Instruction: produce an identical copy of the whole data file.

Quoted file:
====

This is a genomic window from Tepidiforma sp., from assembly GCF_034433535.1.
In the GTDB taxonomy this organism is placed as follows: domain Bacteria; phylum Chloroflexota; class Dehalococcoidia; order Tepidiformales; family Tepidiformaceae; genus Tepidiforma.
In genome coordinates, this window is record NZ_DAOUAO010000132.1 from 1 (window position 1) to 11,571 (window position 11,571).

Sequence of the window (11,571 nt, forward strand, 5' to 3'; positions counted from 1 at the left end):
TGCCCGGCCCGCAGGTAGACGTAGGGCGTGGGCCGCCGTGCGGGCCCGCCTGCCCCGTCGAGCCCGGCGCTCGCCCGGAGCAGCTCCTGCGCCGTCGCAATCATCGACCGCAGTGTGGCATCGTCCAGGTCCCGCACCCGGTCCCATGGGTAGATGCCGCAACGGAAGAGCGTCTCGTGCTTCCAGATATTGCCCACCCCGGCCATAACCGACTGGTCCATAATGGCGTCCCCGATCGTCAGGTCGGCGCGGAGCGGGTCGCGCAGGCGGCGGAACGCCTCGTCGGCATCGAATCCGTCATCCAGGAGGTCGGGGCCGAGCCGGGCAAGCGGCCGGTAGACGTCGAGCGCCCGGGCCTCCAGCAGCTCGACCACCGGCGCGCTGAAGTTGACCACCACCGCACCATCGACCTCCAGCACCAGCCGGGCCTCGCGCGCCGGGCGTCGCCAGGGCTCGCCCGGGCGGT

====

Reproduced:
This is a genomic window from Tepidiforma sp., from assembly GCF_034433535.1.
In the GTDB taxonomy this organism is placed as follows: domain Bacteria; phylum Chloroflexota; class Dehalococcoidia; order Tepidiformales; family Tepidiformaceae; genus Tepidiforma.
In genome coordinates, this window is record NZ_DAOUAO010000132.1 from 1 (window position 1) to 11,571 (window position 11,571).

Sequence of the window (11,571 nt, forward strand, 5' to 3'; positions counted from 1 at the left end):
TGCCCGGCCCGCAGGTAGACGTAGGGCGTGGGCCGCCGTGCGGGCCCGCCTGCCCCGTCGAGCCCGGCGCTCGCCCGGAGCAGCTCCTGCGCCGTCGCAATCATCGACCGCAGTGTGGCATCGTCCAGGTCCCGCACCCGGTCCCATGGGTAGATGCCGCAACGGAAGAGCGTCTCGTGCTTCCAGATATTGCCCACCCCGGCCATAACCGACTGGTCCATAATGGCGTCCCCGATCGTCAGGTCGGCGCGGAGCGGGTCGCGCAGGCGGCGGAACGCCTCGTCGGCATCGAATCCGTCATCCAGGAGGTCGGGGCCGAGCCGGGCAAGCGGCCGGTAGACGTCGAGCGCCCGGGCCTCCAGCAGCTCGACCACCGGCGCGCTGAAGTTGACCACCACCGCACCATCGACCTCCAGCACCAGCCGGGCCTCGCGCGCCGGGCGTCGCCAGGGCTCGCCCGGGCGGT